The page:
“Not only do they need to be entrepreneurs to operate, they need the clinical experience to navigate the value equation and balancing costs,” said David Gray, a 30-year Kentucky health-care executive who is director of provider relations for the Cabinet for Health and Family Services. “There will be more physicians and clinicians in those leadership roles. Consider Cleveland Clinic and Mayo (Clinic); both are led by physician-executives today.”

‘No two days are the same’

Commonwealth health-care leaders increasingly agree that future Kentucky hospital leaders must be entrepreneurs – a word associated with the renegade independence of innovators – and that they must keep this approach in mind while administering daily functions of core operations like patient safety, performance metric reviews, daily rounding and physician relations while also balancing new ventures, policy challenges, medical talent recruitment and strategic planning all while the speed of change zooms and flutters around them.

Beyond traditional health-care competencies, being a hospital administrator takes “an entrepreneurial mindset,” according to Mike Rust, president of the Kentucky Hospital Association. “For a hospital CEO, no two days are ever the same.”

UofL Health’s Miller agrees.

“A hospital administrator must have the functional capacity to work on many different skill sets at different times,” Miller said.

“The definition of the patient is evolving and we need to keep up,” said Dr. Phillip Chang, chief medical director for UK HealthCare.

Most Kentucky hospitals are among the largest employers in their communities, so the administrator needs some level of motivational talent, a passion for vision and mission, and the ability to instill that passion and mission in the hearts and minds of the frontline team.

“We are working with thousands of employees every day,” Miller said. And having “interpersonal savvy” helps, agrees Tassin.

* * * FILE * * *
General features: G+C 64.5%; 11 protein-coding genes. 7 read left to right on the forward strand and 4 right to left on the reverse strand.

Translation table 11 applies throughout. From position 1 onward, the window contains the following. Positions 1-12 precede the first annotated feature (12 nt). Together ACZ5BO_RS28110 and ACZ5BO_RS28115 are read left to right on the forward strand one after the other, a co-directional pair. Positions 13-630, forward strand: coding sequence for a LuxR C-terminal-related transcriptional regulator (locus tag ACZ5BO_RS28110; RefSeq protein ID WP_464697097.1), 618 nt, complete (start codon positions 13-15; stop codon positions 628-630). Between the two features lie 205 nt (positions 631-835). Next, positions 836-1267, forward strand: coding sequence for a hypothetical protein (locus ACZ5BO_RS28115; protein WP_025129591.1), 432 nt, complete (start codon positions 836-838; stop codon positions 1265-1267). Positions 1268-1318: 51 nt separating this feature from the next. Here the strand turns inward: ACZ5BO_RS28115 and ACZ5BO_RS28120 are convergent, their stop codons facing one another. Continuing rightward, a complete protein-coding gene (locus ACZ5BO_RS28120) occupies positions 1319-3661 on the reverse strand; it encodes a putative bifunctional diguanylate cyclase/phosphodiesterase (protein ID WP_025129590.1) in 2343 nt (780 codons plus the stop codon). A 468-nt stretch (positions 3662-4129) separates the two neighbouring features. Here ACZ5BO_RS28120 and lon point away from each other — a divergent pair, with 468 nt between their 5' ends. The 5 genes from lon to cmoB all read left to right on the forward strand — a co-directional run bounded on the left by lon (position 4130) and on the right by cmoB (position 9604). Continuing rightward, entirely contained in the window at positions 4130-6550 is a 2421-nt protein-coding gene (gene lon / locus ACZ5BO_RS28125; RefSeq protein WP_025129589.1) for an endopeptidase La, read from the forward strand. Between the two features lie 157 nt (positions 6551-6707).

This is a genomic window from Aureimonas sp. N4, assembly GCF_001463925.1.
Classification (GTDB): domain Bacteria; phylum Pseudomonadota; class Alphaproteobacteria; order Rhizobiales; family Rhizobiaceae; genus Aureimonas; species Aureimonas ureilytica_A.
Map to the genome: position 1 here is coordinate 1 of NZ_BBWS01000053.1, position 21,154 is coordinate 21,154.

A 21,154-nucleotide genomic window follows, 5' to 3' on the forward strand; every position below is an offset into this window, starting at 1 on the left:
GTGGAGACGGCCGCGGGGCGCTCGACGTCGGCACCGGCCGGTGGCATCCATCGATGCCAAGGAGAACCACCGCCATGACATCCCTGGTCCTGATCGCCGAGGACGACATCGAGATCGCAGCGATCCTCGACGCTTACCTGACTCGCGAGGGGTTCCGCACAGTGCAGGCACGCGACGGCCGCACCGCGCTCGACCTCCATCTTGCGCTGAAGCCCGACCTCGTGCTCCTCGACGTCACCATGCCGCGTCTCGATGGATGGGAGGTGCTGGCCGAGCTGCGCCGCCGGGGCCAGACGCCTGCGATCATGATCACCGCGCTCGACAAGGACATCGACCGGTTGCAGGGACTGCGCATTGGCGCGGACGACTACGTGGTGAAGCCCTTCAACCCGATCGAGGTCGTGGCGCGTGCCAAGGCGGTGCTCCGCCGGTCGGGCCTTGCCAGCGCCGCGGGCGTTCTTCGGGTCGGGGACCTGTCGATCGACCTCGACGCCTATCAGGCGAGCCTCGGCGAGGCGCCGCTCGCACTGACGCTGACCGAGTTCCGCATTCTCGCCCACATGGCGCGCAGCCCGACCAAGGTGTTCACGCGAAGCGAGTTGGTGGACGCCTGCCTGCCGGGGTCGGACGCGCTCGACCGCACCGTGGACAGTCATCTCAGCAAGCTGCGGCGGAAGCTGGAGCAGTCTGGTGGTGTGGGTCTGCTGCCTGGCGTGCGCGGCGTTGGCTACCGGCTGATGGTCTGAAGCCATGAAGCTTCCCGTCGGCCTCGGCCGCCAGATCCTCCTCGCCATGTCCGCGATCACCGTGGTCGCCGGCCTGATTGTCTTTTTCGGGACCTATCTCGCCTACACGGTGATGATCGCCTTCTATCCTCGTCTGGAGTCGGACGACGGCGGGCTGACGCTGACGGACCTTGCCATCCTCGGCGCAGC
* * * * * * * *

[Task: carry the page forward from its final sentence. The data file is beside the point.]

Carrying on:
With so many functions and systems in a hospital, motivating teams is important to the success of day-to-day operations and cost efficiencies, along with patient safety and good outcomes. It involves 7 a.m. medical staff meetings, staff huddles and meetings with directors on daily objectives to motivate, collaborate and provide organizational direction to start the day right. And that’s all before 8 a.m.

“CEOs must spend a lot of time on team building for the organization,” Rust said, “not only finding the right persons for the job but staying in touch with them to ensure that the work is being completed and that they are receiving the resources they need to be successful.”

Leaders building their teams must have the courage “not to pick top talent just like you but have diversity of skills and unique ways to craft the pathway of success,” Tassin said. CEOs need to have the boldness that when knocked down, they get back up and are not afraid to adapt. In some cases, that includes shifting direction and some on-the-job training. With the rapidity of change, mistakes are going to happen; it’s what leaders do with those mistakes that counts. A willingness simply to try more things is where that entrepreneurial fortitude is most handy.